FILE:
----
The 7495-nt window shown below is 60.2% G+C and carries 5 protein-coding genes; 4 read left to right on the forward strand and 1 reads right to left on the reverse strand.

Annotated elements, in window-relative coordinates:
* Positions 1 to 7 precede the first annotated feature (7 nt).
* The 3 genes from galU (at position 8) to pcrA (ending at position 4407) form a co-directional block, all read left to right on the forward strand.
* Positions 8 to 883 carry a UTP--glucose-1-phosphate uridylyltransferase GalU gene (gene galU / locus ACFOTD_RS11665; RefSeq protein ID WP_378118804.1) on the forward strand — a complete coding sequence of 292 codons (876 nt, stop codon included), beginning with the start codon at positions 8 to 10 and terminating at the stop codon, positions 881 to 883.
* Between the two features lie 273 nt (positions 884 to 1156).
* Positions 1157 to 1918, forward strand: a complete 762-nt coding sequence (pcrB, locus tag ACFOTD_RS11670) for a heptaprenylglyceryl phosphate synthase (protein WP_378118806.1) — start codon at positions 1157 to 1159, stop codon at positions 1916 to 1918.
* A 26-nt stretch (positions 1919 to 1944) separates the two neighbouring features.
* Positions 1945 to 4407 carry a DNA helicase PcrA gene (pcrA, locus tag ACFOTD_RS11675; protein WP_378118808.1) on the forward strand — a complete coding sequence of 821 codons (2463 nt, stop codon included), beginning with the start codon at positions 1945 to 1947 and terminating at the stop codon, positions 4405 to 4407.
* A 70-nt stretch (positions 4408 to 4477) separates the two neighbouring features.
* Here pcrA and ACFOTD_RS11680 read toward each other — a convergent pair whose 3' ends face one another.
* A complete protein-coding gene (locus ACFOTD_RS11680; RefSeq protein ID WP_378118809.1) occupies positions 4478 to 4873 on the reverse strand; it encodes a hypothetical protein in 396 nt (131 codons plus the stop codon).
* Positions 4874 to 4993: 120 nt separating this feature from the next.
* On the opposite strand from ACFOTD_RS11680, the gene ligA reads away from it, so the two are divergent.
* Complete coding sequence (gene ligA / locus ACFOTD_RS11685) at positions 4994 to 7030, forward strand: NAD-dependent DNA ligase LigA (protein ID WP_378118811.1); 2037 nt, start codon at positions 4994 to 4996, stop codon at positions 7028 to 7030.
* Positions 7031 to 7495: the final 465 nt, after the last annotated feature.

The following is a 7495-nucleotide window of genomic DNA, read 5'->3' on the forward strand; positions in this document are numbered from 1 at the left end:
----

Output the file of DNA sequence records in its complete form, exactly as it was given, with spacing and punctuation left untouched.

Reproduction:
The 7495-nt window shown below is 60.2% G+C and carries 5 protein-coding genes; 4 read left to right on the forward strand and 1 reads right to left on the reverse strand.

Annotated elements, in window-relative coordinates:
* Positions 1 to 7 precede the first annotated feature (7 nt).
* The 3 genes from galU (at position 8) to pcrA (ending at position 4407) form a co-directional block, all read left to right on the forward strand.
* Positions 8 to 883 carry a UTP--glucose-1-phosphate uridylyltransferase GalU gene (gene galU / locus ACFOTD_RS11665; RefSeq protein ID WP_378118804.1) on the forward strand — a complete coding sequence of 292 codons (876 nt, stop codon included), beginning with the start codon at positions 8 to 10 and terminating at the stop codon, positions 881 to 883.
* Between the two features lie 273 nt (positions 884 to 1156).
* Positions 1157 to 1918, forward strand: a complete 762-nt coding sequence (pcrB, locus tag ACFOTD_RS11670) for a heptaprenylglyceryl phosphate synthase (protein WP_378118806.1) — start codon at positions 1157 to 1159, stop codon at positions 1916 to 1918.
* A 26-nt stretch (positions 1919 to 1944) separates the two neighbouring features.
* Positions 1945 to 4407 carry a DNA helicase PcrA gene (pcrA, locus tag ACFOTD_RS11675; protein WP_378118808.1) on the forward strand — a complete coding sequence of 821 codons (2463 nt, stop codon included), beginning with the start codon at positions 1945 to 1947 and terminating at the stop codon, positions 4405 to 4407.
* A 70-nt stretch (positions 4408 to 4477) separates the two neighbouring features.
* Here pcrA and ACFOTD_RS11680 read toward each other — a convergent pair whose 3' ends face one another.
* A complete protein-coding gene (locus ACFOTD_RS11680; RefSeq protein ID WP_378118809.1) occupies positions 4478 to 4873 on the reverse strand; it encodes a hypothetical protein in 396 nt (131 codons plus the stop codon).
* Positions 4874 to 4993: 120 nt separating this feature from the next.
* On the opposite strand from ACFOTD_RS11680, the gene ligA reads away from it, so the two are divergent.
* Complete coding sequence (gene ligA / locus ACFOTD_RS11685) at positions 4994 to 7030, forward strand: NAD-dependent DNA ligase LigA (protein ID WP_378118811.1); 2037 nt, start codon at positions 4994 to 4996, stop codon at positions 7028 to 7030.
* Positions 7031 to 7495: the final 465 nt, after the last annotated feature.

The following is a 7495-nucleotide window of genomic DNA, read 5'->3' on the forward strand; positions in this document are numbered from 1 at the left end: